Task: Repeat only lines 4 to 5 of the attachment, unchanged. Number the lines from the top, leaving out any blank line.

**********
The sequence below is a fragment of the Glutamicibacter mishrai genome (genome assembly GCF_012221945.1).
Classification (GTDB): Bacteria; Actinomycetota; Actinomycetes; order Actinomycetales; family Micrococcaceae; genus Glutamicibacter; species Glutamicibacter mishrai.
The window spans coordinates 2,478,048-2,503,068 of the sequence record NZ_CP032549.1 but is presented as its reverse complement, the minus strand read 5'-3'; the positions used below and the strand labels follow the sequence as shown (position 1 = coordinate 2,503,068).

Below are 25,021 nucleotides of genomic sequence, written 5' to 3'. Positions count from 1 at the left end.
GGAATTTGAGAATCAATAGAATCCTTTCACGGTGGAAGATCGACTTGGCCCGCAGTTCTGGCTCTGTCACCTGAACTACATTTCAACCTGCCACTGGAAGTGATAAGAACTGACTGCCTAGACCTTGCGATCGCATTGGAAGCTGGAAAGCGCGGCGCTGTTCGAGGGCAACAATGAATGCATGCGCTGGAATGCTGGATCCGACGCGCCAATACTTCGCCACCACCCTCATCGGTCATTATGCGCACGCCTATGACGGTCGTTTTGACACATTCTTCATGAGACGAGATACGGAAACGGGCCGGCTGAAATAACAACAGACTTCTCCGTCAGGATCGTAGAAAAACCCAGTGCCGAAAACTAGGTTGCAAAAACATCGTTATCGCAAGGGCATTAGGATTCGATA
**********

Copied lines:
Below are 25,021 nucleotides of genomic sequence, written 5' to 3'. Positions count from 1 at the left end.
GGAATTTGAGAATCAATAGAATCCTTTCACGGTGGAAGATCGACTTGGCCCGCAGTTCTGGCTCTGTCACCTGAACTACATTTCAACCTGCCACTGGAAGTGATAAGAACTGACTGCCTAGACCTTGCGATCGCATTGGAAGCTGGAAAGCGCGGCGCTGTTCGAGGGCAACAATGAATGCATGCGCTGGAATGCTGGATCCGACGCGCCAATACTTCGCCACCACCCTCATCGGTCATTATGCGCACGCCTATGACGGTCGTTTTGACACATTCTTCATGAGACGAGATACGGAAACGGGCCGGCTGAAATAACAACAGACTTCTCCGTCAGGATCGTAGAAAAACCCAGTGCCGAAAACTAGGTTGCAAAAACATCGTTATCGCAAGGGCATTAGGATTCGATA